TaraShea Nesbit’s writing has been featured in the Iowa Review, Quarterly West, Hayden’s Ferry Review, and other literary journals. She teaches creative writing and literature courses at the University of Denver and the University of Washington in Tacoma and is the nonfiction editor of Better: Culture & Lit. A graduate of the M.F.A. program at Washington University in St. Louis, TaraShea is currently pursuing a Ph.D. in creative writing at the University of Denver. She lives in Boulder, Colorado.
Praise for The Wives of Los Alamos…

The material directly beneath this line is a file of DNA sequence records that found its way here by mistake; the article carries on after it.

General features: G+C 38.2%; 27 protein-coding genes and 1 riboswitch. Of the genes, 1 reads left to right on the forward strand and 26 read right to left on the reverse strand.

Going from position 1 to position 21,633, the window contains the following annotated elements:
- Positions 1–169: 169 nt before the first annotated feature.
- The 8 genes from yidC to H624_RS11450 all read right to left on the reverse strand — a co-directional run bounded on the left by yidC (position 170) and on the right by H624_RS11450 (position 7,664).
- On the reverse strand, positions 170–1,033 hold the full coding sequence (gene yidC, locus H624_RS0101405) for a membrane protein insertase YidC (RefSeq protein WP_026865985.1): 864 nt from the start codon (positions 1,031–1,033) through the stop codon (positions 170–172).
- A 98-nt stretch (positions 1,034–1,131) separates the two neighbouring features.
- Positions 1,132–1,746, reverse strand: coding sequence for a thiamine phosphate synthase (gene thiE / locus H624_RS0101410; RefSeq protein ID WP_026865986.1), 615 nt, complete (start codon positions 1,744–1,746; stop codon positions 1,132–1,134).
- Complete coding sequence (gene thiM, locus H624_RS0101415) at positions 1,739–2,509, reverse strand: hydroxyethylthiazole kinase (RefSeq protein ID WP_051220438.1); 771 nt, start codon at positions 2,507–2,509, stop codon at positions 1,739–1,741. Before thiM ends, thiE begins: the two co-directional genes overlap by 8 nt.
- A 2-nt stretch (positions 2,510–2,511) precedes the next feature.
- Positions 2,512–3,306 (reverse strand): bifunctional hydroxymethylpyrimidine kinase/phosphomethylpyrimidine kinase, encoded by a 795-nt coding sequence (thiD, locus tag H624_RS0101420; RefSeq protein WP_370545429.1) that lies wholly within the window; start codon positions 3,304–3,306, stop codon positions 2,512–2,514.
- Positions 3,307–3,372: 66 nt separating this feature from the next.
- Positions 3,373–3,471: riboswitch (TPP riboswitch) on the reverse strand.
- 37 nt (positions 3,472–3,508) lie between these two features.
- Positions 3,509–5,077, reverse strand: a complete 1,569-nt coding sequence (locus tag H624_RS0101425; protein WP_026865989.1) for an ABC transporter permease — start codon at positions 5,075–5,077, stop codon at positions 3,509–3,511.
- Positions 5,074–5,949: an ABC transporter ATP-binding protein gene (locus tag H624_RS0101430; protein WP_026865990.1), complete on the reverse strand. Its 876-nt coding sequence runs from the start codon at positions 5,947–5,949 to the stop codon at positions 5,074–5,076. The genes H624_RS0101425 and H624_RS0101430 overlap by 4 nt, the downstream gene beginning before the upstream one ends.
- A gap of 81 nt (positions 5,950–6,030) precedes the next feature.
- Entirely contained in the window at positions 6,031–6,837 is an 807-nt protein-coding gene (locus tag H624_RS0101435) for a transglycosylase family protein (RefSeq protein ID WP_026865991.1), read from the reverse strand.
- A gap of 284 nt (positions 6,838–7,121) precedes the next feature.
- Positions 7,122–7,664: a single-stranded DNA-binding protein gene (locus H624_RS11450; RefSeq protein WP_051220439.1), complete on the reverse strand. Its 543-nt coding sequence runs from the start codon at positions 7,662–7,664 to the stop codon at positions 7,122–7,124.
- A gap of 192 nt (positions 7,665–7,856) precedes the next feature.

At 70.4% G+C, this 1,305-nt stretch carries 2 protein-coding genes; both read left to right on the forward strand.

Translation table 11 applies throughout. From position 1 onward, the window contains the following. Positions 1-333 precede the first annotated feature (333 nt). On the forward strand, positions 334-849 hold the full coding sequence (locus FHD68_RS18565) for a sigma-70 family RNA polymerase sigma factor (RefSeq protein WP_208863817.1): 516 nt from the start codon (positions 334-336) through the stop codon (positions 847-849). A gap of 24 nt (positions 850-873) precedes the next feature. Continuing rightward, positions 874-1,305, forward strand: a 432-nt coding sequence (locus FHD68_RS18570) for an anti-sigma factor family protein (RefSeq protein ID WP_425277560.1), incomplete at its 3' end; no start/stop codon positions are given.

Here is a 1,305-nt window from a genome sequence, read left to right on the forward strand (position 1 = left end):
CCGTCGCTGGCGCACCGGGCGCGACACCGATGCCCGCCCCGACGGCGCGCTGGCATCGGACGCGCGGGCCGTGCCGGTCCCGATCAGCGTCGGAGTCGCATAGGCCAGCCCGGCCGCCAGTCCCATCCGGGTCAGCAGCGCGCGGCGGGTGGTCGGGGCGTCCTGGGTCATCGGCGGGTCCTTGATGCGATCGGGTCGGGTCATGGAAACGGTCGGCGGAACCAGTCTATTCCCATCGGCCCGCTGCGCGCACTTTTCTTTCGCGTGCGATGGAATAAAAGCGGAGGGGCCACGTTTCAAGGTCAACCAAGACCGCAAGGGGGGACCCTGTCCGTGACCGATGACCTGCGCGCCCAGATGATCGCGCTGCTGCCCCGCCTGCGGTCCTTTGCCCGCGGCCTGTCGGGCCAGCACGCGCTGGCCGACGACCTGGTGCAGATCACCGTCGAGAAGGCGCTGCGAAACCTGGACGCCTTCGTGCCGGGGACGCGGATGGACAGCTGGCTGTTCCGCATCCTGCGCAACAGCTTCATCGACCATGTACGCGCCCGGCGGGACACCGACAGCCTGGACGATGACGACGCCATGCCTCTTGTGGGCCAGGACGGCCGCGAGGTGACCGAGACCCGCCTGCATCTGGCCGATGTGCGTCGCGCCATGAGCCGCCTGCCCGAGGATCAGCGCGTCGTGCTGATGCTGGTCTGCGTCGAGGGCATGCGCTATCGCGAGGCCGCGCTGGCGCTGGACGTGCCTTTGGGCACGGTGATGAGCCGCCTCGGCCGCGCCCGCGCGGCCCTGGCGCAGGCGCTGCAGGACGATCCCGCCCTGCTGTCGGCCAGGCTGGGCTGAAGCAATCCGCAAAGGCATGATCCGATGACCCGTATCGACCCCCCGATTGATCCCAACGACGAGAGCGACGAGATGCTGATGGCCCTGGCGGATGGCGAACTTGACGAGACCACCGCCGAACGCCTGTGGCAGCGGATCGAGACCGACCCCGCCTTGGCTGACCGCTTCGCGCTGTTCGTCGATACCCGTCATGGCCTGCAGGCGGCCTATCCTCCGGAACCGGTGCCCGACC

"The story is told by all of the women . . . together in unison as one haunting, communal voice. Impressive . . . . Lulled by the voice, we know that offstage the historic work is being done . . . . Together and alone and each in her separate way, the wives are left to celebrate or lament the wonder or the horror of what their town had done." —New York Times Book Review "A novelistic imagining of married life at the World War II nuclear lab." —New York Times Book Review, Editor’s Choice "A great story, and Nesbit boldly uses the first person plural to tell it . . . . She evokes the women’s days in lyrical, hypnotic detail." —People "Revealing . . . offers an unusual glimpse into a singular community where war, science, and home life collided." —Boston Globe “I am in awe of this novel. TaraShea Nesbit's brave and brilliant choice of point of view for these women living inside their earth-shattering secret crucible brings home to us in the fullest way possible that our personal story is never just ours. The Wives of Los Alamos will be read and re-read and remembered.” —Gail Godwin, author of Flora "[A] terrific first novel . . . . A sidelong glance at history that, thanks to its Greek Chorus, becomes rivetingly personal and urgent." —More magazine “In this fascinating and artful debut, TaraShea Nesbit gives voice to the women closest to one of gravest and most telling moments in our collective history: the development and testing of the nuclear bomb at Los Alamos. Tender and mundane details of marriage and domesticity quietly collide with the covert and solemn work at hand. With chilling implications and charged, sure-footed prose, this is a novel—and writer—of consequence.”—Paula McLain, author of The Paris Wife "Hypnotic and filled with elegaic details; Nesbit offers fascinating and disturbing insight into the secret life of the Los Alamos families." —Madeline Miller, author of The Song of Achilles “The author's writing—by turns touching, confiding, and matter-of-fact—perfectly captures the commonalities of the hive mind while also emphasizing the little things that make each wife dissimilar from the pack. Engrossing, dense, and believable.” —Publishers Weekly, starred review “Nesbit brings alive questions of war and power that dog us to this day.” —Booklist, starred review "Nesbit artfully accumulates the tiny facts of an important historical moment, creating an emotional tapestry of time and place." —Kirkus Reviews, starred review “An evocative, intelligent novel.” —Columbus Dispatch “This well-researched and fast-paced novel gives a panoramic view of the lives of ordinary women whose husbands worked on the atomic bomb during World War II. Recommended both for its important subject matter and for the author's vivid storytelling.” —Library Journal "[An] intimate yet artfully distanced narrative . . . . The book is an immersive experience that feels, in hindsight, more like a collection of monologues than a novel using a collective voice. It’s an interesting and beautiful achievement." —Santa Fe New Mexican